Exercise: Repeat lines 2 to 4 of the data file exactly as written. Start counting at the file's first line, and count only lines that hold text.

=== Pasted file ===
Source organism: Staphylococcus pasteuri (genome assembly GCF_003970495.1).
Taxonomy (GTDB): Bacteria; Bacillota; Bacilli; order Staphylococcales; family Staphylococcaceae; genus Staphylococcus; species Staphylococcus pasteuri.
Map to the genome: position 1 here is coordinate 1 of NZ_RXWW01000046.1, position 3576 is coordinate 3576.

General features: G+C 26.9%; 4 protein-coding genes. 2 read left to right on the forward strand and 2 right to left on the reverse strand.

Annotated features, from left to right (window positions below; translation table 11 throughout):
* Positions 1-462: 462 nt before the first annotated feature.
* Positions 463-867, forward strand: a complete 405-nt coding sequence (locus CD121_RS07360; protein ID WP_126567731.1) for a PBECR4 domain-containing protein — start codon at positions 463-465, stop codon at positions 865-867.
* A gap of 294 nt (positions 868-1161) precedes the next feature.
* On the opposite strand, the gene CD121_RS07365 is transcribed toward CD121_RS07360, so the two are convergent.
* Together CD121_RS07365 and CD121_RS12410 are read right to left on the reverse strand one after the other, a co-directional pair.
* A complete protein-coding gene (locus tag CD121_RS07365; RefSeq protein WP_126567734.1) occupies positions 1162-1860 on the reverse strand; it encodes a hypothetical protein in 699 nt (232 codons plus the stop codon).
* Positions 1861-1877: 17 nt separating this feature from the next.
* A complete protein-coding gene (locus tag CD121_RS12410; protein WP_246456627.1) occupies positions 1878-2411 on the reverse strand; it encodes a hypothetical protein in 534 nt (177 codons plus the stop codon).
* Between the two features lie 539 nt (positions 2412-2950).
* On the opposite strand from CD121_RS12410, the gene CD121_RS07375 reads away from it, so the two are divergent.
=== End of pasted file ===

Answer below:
Taxonomy (GTDB): Bacteria; Bacillota; Bacilli; order Staphylococcales; family Staphylococcaceae; genus Staphylococcus; species Staphylococcus pasteuri.
Map to the genome: position 1 here is coordinate 1 of NZ_RXWW01000046.1, position 3576 is coordinate 3576.

General features: G+C 26.9%; 4 protein-coding genes. 2 read left to right on the forward strand and 2 right to left on the reverse strand.